Almeida's Richard II at The Brooklyn Academy of Music

Geoff Zeger

Britain based Almeida Theatre Company brings sterling performances of William Shakespeare’s Richard II and Coriolanus to the Brooklyn Academy of Music (BAM). The title roles of both shows star Ralph Fiennes. Previous movie credits by Ralph Fiennes include "Schindler’s List," "The English Patient," and most recently "The End of the Affair" and "Sunshine."

The Almeida Theatre Company has been making its mark since 1990 with shows that have included Ralph Fiennes as Hamlet (in 1995), Liam Neeson in Judas Kiss, Diana Rigg as Euripides’ Medea, and Kevin Spacey in the Iceman Cometh. The Artistic Director of the Almeida, Jonathan Kent, who directs BAM’s Richard II, has also directed Ralph Fiennes in Chekhov’s Ivanov in 1997. Ivanov was eventually toured to Moscow. Jonathan Kent and co-artistic director Ian McDiarmid took over a 303-seat theatre in north London and brought renewed vigor and craft to a building, which was at one time a lecture hall, a factory, and even a Salvation Army center.

Richard II does not have the fame of a hunchback, or a myriad of quotes that are now part of everyday lexicon. It is significant, however, as the Shakespearean Historical Play marking the beginning of the War of the Roses. The usurpation of the boy king, Richard II by Henry of Bolinbroke began the 50 year civil war between the House of Lancaster (Red Rose) and the House of York (White Rose). Some have even considered the ensuing war a curse for taking the throne without legal or spiritual claim. The King of England was a minister of God, and Henry of Bolinbroke was a Duke and subject of the crown. In Act IV of Richard II, the Bishop of Carlisle predicts what will happen if Bolinbroke seizes the crown: "And if you crown him, let me prophesy, the blood of English shall manure the ground and future ages groan for this foul act." The War of the Roses ends with Shakespeare’s The Tragedy of King Richard III.

Richard II at BAM begins at approximately 7:55PM. "Why," you may ask? Don’t shows traditionally commence at 8:00PM? Yes, but shortly before 8, while the audience is scuttling around, buzzing with conversation and adjusting seats, cast members slowly, and one at a time, begin to enter. The house lights are still on. John of Gaunt meanders to a downstage position and waits. Shortly thereafter, Mowbray enters, and then his supporters. Bolinbroke and his supporters enter. Everyone is waiting. The audience is waiting and the cast members are waiting. Suddenly, with a flurry of glorious music and lights, the King is brought onto the stage, all cast members go down to one knee, and the house lights go down. This entrance emphasizes the contrast between the King in the beginning, as an instrument of God, and in the end, locked in a prison. There is a beautifully crafted arc from high to low – the fall of one who is great. A tragic fall from power is seen in the costume change of from white silk with gold embroidery at the beginning, to a shirtless, chained, and dethroned King with no name or title at the show's end. The arc is further supported by the acting mastery of Ralph Fiennes. Historically, Richard II inherited the throne in 1377 when he was 10 years old. He was a lover of music, pageantry, and luxury. His character was self-obsessed with his own omnipotence. He was mercurial, and more prone to play than to rule. Ralph Fiennes gracefully negotiates these character traits with completely believable behavior and mannerisms. On camera, the inward dwelling and moody Fiennes absorbs attention in a close-up, but this does not hinder his ability to adeptly move around the stage and utilize his voice as an instrument. He commands the verse, antonyms and antithesis, thus applying technique without sacrificing story.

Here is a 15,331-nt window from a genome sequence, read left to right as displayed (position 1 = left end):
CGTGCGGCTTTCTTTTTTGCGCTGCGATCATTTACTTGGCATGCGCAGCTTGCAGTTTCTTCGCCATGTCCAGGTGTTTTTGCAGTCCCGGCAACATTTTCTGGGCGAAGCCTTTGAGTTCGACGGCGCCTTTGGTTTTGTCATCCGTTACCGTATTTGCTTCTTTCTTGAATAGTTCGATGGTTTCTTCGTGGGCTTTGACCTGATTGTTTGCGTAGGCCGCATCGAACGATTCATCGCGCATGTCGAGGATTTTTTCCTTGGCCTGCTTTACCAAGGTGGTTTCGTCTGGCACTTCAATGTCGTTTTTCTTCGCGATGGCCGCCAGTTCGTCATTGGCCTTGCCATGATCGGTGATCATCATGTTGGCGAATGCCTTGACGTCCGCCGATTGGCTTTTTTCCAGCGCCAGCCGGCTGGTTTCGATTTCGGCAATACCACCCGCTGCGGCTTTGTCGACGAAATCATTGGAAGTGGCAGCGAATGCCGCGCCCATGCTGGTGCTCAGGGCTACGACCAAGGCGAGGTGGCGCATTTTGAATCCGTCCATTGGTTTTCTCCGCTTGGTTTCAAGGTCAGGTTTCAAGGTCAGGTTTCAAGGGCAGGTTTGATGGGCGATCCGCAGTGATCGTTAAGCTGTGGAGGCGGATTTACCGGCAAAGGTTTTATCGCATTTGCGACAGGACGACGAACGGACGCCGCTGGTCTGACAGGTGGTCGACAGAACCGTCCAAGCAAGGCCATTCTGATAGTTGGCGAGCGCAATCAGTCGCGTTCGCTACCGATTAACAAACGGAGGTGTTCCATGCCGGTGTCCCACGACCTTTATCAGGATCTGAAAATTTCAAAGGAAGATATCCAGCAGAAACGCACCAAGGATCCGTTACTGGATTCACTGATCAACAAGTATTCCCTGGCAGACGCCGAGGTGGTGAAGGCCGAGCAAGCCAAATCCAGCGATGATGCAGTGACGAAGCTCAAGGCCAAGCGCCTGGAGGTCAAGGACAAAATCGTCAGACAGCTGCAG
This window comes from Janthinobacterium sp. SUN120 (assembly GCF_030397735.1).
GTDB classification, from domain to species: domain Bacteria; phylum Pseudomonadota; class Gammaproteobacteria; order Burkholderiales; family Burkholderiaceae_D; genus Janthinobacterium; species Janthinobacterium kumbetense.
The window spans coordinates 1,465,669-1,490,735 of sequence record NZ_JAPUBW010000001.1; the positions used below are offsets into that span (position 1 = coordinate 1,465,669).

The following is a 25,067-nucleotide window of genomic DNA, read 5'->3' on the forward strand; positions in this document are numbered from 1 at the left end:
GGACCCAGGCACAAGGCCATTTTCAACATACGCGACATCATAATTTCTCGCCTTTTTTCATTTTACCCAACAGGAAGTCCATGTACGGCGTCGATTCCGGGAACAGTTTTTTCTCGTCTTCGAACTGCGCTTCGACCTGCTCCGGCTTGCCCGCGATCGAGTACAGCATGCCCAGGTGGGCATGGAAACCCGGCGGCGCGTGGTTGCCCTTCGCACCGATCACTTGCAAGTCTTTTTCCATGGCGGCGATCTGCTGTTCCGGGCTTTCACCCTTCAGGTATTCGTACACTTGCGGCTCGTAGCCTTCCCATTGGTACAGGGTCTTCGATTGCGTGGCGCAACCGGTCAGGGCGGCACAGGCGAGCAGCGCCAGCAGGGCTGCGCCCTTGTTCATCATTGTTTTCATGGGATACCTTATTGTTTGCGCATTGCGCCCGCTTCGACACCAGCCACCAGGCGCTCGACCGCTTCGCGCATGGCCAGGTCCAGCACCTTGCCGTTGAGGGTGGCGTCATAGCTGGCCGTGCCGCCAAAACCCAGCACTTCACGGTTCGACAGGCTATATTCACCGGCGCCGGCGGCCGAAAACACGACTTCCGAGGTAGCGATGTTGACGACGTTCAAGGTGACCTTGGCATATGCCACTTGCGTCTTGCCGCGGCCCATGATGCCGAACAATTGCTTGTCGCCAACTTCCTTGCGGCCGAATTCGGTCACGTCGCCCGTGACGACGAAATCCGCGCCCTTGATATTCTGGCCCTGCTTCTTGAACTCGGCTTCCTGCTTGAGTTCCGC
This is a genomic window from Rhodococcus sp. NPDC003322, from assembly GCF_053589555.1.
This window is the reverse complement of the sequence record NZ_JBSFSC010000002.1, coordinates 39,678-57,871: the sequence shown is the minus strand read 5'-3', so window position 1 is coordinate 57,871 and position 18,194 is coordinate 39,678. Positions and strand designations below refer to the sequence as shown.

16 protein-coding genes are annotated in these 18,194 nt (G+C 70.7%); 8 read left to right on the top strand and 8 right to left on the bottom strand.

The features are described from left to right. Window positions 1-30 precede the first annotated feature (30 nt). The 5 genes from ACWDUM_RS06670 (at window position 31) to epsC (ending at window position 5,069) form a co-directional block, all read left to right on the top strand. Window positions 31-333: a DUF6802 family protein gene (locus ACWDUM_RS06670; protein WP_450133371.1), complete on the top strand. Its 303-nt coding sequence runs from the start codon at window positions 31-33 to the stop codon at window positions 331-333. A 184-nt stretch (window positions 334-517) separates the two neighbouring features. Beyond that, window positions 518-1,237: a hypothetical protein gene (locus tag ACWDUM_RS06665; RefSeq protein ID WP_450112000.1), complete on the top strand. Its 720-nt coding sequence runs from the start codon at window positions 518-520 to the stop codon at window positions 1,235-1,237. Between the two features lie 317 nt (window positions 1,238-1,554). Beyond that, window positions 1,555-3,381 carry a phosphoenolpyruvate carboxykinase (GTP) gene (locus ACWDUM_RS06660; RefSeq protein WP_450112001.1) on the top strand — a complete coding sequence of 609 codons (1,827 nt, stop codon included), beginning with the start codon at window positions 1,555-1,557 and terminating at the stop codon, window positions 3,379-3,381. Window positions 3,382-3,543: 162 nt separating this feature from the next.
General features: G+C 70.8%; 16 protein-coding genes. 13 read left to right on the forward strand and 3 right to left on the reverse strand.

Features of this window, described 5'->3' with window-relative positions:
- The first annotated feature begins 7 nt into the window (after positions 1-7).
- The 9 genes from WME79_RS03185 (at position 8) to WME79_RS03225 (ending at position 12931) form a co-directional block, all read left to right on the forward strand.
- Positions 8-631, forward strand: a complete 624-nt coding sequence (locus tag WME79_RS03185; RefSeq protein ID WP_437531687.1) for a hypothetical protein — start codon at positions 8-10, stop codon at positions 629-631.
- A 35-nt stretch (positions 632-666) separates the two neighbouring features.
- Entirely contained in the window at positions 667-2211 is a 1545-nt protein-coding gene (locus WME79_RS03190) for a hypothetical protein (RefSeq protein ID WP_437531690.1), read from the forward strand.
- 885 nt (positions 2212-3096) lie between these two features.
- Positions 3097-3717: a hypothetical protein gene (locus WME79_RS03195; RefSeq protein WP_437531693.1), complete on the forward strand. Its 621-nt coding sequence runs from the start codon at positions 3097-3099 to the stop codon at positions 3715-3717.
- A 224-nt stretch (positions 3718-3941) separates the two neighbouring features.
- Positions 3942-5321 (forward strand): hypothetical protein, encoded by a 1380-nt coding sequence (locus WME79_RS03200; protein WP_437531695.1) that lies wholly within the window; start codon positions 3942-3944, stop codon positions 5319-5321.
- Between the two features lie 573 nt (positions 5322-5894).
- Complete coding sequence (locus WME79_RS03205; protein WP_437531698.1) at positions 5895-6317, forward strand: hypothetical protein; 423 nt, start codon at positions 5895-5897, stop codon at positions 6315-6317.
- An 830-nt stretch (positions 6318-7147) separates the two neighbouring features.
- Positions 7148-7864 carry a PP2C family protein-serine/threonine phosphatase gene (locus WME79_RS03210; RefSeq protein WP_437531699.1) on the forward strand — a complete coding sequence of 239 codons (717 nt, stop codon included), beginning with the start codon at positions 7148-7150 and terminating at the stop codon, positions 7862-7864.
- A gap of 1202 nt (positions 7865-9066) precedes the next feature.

Richard II’s nemesis, Bolinbroke (played by the up and coming Linus Roache) also goes through a character transformation. Initially, when challenging Mowbray, Bolinbroke is pompous and arrogant – almost to the point of unlikability. As his determination to reclaim his rightful property grows and he makes his case, he morphs into a clear, cogent character who wins over audience affection. Eventually an audience member says, "yeah...he’s right!" As his power grows, so does his ability to seek right from wrong. Linus Roache adroitly handles the guilt of usurping the crown, and dethroning his cousin.

All cast members receive a thumbs up. Ralph Fiennes is the centerpiece and actor of name in the production, but all of the cast commanded the meter and fully committed to their characters. The story of Richard II was clearly told, transitions between events occurred smoothly, the audience is absorbed in each moment with a desire to know what will happen next, and at no time did the words overshadow the action. Rather, the skill of the actors enhanced the action. For more information on the Brooklyn Academy of Music, check out www.bam.org/index.htm and for more information on the Almeda Theatre Company check out www.almeida.co.uk.


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